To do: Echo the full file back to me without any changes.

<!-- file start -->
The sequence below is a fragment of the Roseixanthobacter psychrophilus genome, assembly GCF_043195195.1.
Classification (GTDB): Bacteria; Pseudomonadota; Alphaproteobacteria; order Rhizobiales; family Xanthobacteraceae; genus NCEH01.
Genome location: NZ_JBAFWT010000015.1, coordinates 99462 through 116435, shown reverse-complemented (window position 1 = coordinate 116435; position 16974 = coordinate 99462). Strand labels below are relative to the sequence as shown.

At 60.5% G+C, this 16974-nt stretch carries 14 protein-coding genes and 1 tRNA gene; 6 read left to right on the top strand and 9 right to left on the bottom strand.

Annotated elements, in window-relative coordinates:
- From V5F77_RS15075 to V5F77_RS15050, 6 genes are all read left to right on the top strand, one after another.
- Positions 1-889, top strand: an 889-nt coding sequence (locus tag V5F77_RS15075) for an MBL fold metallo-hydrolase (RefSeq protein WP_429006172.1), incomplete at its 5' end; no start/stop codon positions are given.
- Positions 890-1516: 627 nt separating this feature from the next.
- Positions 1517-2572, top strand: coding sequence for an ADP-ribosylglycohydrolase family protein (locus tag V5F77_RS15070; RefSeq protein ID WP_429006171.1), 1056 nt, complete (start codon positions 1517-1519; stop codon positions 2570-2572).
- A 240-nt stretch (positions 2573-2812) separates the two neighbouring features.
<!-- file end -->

The sequence below is a fragment of the Roseixanthobacter psychrophilus genome, assembly GCF_043195195.1.
Classification (GTDB): Bacteria; Pseudomonadota; Alphaproteobacteria; order Rhizobiales; family Xanthobacteraceae; genus NCEH01.
Genome location: NZ_JBAFWT010000015.1, coordinates 99462 through 116435, shown reverse-complemented (window position 1 = coordinate 116435; position 16974 = coordinate 99462). Strand labels below are relative to the sequence as shown.

At 60.5% G+C, this 16974-nt stretch carries 14 protein-coding genes and 1 tRNA gene; 6 read left to right on the top strand and 9 right to left on the bottom strand.

Annotated elements, in window-relative coordinates:
- From V5F77_RS15075 to V5F77_RS15050, 6 genes are all read left to right on the top strand, one after another.
- Positions 1-889, top strand: an 889-nt coding sequence (locus tag V5F77_RS15075) for an MBL fold metallo-hydrolase (RefSeq protein WP_429006172.1), incomplete at its 5' end; no start/stop codon positions are given.
- Positions 890-1516: 627 nt separating this feature from the next.
- Positions 1517-2572, top strand: coding sequence for an ADP-ribosylglycohydrolase family protein (locus tag V5F77_RS15070; RefSeq protein ID WP_429006171.1), 1056 nt, complete (start codon positions 1517-1519; stop codon positions 2570-2572).
- A 240-nt stretch (positions 2573-2812) separates the two neighbouring features.